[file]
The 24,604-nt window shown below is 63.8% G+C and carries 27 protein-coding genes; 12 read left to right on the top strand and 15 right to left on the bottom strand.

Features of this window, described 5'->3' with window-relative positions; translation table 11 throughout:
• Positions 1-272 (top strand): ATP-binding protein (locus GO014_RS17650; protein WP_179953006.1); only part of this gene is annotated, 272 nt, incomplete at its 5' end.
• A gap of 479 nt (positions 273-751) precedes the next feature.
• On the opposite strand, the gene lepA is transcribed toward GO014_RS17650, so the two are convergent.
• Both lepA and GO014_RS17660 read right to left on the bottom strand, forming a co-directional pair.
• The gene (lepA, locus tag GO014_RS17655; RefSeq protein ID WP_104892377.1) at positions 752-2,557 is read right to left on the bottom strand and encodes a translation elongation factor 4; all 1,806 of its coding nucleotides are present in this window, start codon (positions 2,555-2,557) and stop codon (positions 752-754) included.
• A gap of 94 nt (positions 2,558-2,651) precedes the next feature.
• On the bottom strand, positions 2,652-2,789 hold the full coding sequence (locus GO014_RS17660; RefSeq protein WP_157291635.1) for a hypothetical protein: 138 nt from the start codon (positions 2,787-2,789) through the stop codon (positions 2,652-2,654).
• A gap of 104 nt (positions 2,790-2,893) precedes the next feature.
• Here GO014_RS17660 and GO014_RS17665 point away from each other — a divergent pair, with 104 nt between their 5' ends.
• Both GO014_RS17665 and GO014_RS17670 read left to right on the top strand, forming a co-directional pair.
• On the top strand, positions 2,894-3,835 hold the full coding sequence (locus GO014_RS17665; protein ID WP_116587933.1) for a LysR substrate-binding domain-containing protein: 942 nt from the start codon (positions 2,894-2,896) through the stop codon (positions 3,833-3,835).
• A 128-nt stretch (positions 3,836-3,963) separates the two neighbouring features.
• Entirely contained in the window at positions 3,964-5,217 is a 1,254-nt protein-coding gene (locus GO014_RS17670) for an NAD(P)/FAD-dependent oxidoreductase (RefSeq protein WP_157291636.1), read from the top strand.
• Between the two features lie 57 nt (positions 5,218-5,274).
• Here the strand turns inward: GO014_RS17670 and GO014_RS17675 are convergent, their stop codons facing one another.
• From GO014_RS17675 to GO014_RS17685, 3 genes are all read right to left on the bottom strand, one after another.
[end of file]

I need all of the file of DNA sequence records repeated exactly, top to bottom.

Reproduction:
The 24,604-nt window shown below is 63.8% G+C and carries 27 protein-coding genes; 12 read left to right on the top strand and 15 right to left on the bottom strand.

Features of this window, described 5'->3' with window-relative positions; translation table 11 throughout:
• Positions 1-272 (top strand): ATP-binding protein (locus GO014_RS17650; protein WP_179953006.1); only part of this gene is annotated, 272 nt, incomplete at its 5' end.
• A gap of 479 nt (positions 273-751) precedes the next feature.
• On the opposite strand, the gene lepA is transcribed toward GO014_RS17650, so the two are convergent.
• Both lepA and GO014_RS17660 read right to left on the bottom strand, forming a co-directional pair.
• The gene (lepA, locus tag GO014_RS17655; RefSeq protein ID WP_104892377.1) at positions 752-2,557 is read right to left on the bottom strand and encodes a translation elongation factor 4; all 1,806 of its coding nucleotides are present in this window, start codon (positions 2,555-2,557) and stop codon (positions 752-754) included.
• A gap of 94 nt (positions 2,558-2,651) precedes the next feature.
• On the bottom strand, positions 2,652-2,789 hold the full coding sequence (locus GO014_RS17660; RefSeq protein WP_157291635.1) for a hypothetical protein: 138 nt from the start codon (positions 2,787-2,789) through the stop codon (positions 2,652-2,654).
• A gap of 104 nt (positions 2,790-2,893) precedes the next feature.
• Here GO014_RS17660 and GO014_RS17665 point away from each other — a divergent pair, with 104 nt between their 5' ends.
• Both GO014_RS17665 and GO014_RS17670 read left to right on the top strand, forming a co-directional pair.
• On the top strand, positions 2,894-3,835 hold the full coding sequence (locus GO014_RS17665; protein ID WP_116587933.1) for a LysR substrate-binding domain-containing protein: 942 nt from the start codon (positions 2,894-2,896) through the stop codon (positions 3,833-3,835).
• A 128-nt stretch (positions 3,836-3,963) separates the two neighbouring features.
• Entirely contained in the window at positions 3,964-5,217 is a 1,254-nt protein-coding gene (locus GO014_RS17670) for an NAD(P)/FAD-dependent oxidoreductase (RefSeq protein WP_157291636.1), read from the top strand.
• Between the two features lie 57 nt (positions 5,218-5,274).
• Here the strand turns inward: GO014_RS17670 and GO014_RS17675 are convergent, their stop codons facing one another.
• From GO014_RS17675 to GO014_RS17685, 3 genes are all read right to left on the bottom strand, one after another.